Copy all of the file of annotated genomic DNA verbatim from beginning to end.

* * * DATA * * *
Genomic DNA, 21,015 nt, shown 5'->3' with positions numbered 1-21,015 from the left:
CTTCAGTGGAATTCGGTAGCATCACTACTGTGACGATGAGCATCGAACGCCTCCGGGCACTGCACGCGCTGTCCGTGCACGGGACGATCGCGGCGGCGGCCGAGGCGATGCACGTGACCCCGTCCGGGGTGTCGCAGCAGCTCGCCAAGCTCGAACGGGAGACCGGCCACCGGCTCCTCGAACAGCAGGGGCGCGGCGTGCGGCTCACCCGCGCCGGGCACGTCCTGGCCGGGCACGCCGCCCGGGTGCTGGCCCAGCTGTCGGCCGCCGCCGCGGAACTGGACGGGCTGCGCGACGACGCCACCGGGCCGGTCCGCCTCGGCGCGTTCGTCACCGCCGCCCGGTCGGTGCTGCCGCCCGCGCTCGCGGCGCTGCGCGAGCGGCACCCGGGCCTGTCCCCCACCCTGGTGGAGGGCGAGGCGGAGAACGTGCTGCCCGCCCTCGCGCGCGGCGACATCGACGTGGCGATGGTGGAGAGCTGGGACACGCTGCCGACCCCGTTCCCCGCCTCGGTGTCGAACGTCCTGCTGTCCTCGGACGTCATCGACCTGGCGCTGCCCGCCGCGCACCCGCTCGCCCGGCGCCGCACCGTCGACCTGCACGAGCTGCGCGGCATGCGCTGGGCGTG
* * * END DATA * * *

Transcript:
Genomic DNA, 21,015 nt, shown 5'->3' with positions numbered 1-21,015 from the left:
CTTCAGTGGAATTCGGTAGCATCACTACTGTGACGATGAGCATCGAACGCCTCCGGGCACTGCACGCGCTGTCCGTGCACGGGACGATCGCGGCGGCGGCCGAGGCGATGCACGTGACCCCGTCCGGGGTGTCGCAGCAGCTCGCCAAGCTCGAACGGGAGACCGGCCACCGGCTCCTCGAACAGCAGGGGCGCGGCGTGCGGCTCACCCGCGCCGGGCACGTCCTGGCCGGGCACGCCGCCCGGGTGCTGGCCCAGCTGTCGGCCGCCGCCGCGGAACTGGACGGGCTGCGCGACGACGCCACCGGGCCGGTCCGCCTCGGCGCGTTCGTCACCGCCGCCCGGTCGGTGCTGCCGCCCGCGCTCGCGGCGCTGCGCGAGCGGCACCCGGGCCTGTCCCCCACCCTGGTGGAGGGCGAGGCGGAGAACGTGCTGCCCGCCCTCGCGCGCGGCGACATCGACGTGGCGATGGTGGAGAGCTGGGACACGCTGCCGACCCCGTTCCCCGCCTCGGTGTCGAACGTCCTGCTGTCCTCGGACGTCATCGACCTGGCGCTGCCCGCCGCGCACCCGCTCGCCCGGCGCCGCACCGTCGACCTGCACGAGCTGCGCGGCATGCGCTGGGCGTG